[CR] Week in Review

On Thursday, the 193 member nations of the World Health Organization agreed to adopt a global strategy to combat alcohol abuse. The strategy report includes recommendations to curb online alcohol advertising and to raise taxes on alcohol sales. “Reducing the impact of marketing, particularly on young people and adolescents, is an important consideration in reducing harmful use of alcohol,” the WHO said in a statement to the Associated Press. For more on the latest developments in domestic alcohol policies, check out these headlines.

Stories this week:

Deborah Luskin, a contributor with Vermont Public Radio, gave a fantastic commentary on the drinking age debate this week. Here’s an excerpt:

“I think it’s unreasonable to expect teens to abstain from alcohol until they are 21, and then for them suddenly to become responsible users without prior, supervised, experience. But children learn what they see, and often what they see is irresponsible adult behavior around alcohol. We can stand aside with our arms folded in disapproval as our teenagers cruise the back roads chugging and tossing beer cans out the window, and we can ‘tsk’ our disapproval at the binge drinking that is now campus ritual in college, but we could do a lot more.”

Read the rest of Luskin’s commentary at VPR News.

A few months ago, we pointed out a Washington Post story about “shot books,” scrapbook-like keepsakes that 21st-birthday drinkers create to commemorate their first night in the legal drinking population. The KY Post has more on this trend, with a video from WCPO-TV in Cincinnati.

The University of Nebraska – Lincoln is one school that has reportedly been successful in its efforts to curb toxic drinking by underage students, and University of Iowa administrators want to replicate UNL’s accomplishment. This week, UNL officials traveled to Iowa City to meet with community leaders, student health professionals, and other UI officials to discuss the city’s new 21-only bar ordinance and other efforts to cut down on dangerous drinking.

In other news…

New research from the UT Southwestern Medical Center suggests that heavy drinking may increase the rate of pancreatic cancer among men. The study, which will be published in the journal Cancer Causes and Control, indicates that binge drinkers were 3.5 times more likely to develop pancreatic cancer, “regardless of when the binge episodes occurred.”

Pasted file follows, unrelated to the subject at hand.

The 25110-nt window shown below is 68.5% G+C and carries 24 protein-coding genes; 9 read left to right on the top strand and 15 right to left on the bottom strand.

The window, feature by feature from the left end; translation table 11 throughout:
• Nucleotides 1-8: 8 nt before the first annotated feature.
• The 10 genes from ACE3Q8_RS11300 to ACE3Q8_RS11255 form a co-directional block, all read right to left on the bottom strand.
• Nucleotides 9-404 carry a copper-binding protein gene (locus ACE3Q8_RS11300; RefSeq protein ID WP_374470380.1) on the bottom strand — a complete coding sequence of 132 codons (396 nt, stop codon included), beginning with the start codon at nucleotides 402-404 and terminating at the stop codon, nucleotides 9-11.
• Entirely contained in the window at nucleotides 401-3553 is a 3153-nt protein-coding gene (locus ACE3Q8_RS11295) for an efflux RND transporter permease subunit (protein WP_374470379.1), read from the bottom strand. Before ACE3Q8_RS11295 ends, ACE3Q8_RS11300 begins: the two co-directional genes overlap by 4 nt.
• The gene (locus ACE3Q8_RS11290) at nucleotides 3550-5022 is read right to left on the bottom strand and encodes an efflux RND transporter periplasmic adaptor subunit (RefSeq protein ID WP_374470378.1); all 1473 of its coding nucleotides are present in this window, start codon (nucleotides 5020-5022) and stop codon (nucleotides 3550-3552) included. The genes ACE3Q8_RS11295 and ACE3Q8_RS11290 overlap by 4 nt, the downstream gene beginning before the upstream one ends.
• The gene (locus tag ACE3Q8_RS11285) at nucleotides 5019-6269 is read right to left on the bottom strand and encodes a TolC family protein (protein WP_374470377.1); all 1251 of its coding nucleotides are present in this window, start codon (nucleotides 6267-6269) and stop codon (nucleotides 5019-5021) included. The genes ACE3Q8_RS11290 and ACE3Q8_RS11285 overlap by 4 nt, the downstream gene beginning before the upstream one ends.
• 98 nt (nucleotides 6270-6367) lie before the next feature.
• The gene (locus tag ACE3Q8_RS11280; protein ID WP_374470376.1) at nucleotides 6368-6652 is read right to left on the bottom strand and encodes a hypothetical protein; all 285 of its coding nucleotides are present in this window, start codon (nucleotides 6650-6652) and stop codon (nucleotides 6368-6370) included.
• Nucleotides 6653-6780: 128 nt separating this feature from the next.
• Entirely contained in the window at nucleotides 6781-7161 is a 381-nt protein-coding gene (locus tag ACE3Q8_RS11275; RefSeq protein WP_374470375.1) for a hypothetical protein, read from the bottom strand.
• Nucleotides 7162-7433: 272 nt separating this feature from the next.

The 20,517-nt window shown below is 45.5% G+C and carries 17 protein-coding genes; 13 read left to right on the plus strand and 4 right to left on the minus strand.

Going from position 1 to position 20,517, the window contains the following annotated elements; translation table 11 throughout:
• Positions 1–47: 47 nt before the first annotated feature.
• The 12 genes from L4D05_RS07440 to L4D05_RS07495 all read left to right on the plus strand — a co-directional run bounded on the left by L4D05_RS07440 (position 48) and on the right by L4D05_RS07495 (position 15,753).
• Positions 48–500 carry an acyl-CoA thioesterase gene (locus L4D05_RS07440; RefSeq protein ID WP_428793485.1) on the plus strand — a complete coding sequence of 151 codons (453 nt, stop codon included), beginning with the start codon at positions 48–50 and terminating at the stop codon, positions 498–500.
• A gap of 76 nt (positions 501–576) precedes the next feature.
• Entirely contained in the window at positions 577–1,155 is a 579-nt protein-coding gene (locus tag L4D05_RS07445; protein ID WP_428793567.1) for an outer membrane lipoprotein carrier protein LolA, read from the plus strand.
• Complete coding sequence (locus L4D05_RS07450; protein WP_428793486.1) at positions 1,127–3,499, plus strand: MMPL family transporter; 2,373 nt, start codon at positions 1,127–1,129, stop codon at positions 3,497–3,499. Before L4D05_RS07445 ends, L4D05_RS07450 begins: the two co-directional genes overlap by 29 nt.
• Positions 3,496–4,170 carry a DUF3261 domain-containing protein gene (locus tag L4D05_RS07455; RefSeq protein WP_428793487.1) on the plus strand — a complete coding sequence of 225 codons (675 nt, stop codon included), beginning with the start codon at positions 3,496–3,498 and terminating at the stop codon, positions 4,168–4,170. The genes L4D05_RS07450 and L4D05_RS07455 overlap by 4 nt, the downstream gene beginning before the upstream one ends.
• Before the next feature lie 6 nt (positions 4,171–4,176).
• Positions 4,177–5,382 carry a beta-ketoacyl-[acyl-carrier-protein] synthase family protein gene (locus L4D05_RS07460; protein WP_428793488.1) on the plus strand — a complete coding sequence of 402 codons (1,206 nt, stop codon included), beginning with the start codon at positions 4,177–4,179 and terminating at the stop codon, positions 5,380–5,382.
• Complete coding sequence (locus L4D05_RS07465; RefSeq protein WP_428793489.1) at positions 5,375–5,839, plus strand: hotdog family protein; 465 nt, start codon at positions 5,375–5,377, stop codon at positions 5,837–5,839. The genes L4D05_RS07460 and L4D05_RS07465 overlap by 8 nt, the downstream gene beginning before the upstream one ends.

KDLH-TV reported this week that Minnesota Governor Tim Pawlenty has signed into law a series of broad reforms to the state’s DWI laws. The legislation, which will take effect on July 1, 2011, will mandate the installation of ignition interlocks in the vehicles of all DWI offenders convicted with a BAC of .16 or higher. Interlocks will also be used to monitor substance use by chronic DWI offenders who have 3 or more convictions in a 10-year period. Minnesota joins a group of 46 states who have implemented some sort of ignition interlock requirement.

As always, leave us a news tip in the comments if we missed something in this week’s update.

2 Responses to “[CR] Week in Review”

  1. Edwin Says:

    The drinking age must be lowered to 18 along with education and licensing. The World Health Organization shouldn’t encourage websites to block alcohol advertisement to those under 21 because that’s advertisement, not the product. Deborah Luskin is correct in that licensing is the solution to decrease irresponsible behavior surrounding alcohol. The University of Nebraska-Lincoln must not replicate what the Iowa City council did, that is passing an ageist law which does no good.

  2. Corey Says:

    Iowa City’s ordinance is like the jim crow laws of the south! Well, what if this ordinance or law applied on the basis of race? Well surely racism today is a no-no and it would be unpopular if applied on basis of race. Racial segregation was struck down in 1954. Hey, since New Mexico takes the toughest stance and takes drunk driving more seriously than most other states, then we could convince the legislator that the drinking age is ineffective at curbing drunk driving. New Mexican’s Know real solutions on how to get tough on drunk driving. Also, I believe we should eliminate the drinking age or not enforce it as much and instead use the enforcement power to crack down on drunk driving! There was no such thing as a drinking age with the exception of Wisconsin before Prohibition and even if alcohol was baned, then prohibiton was applied equally. The progressives and women christians temperence movement used hysteria and propaganda to enact prohibition which failed. I guess the people didn’t realize if a drinking age is similar to prohibiton,we wouldn’t have a drinking age. Drugs and alcohol are victimless crimes and harm nobody. Every crime needs a victim or near victim!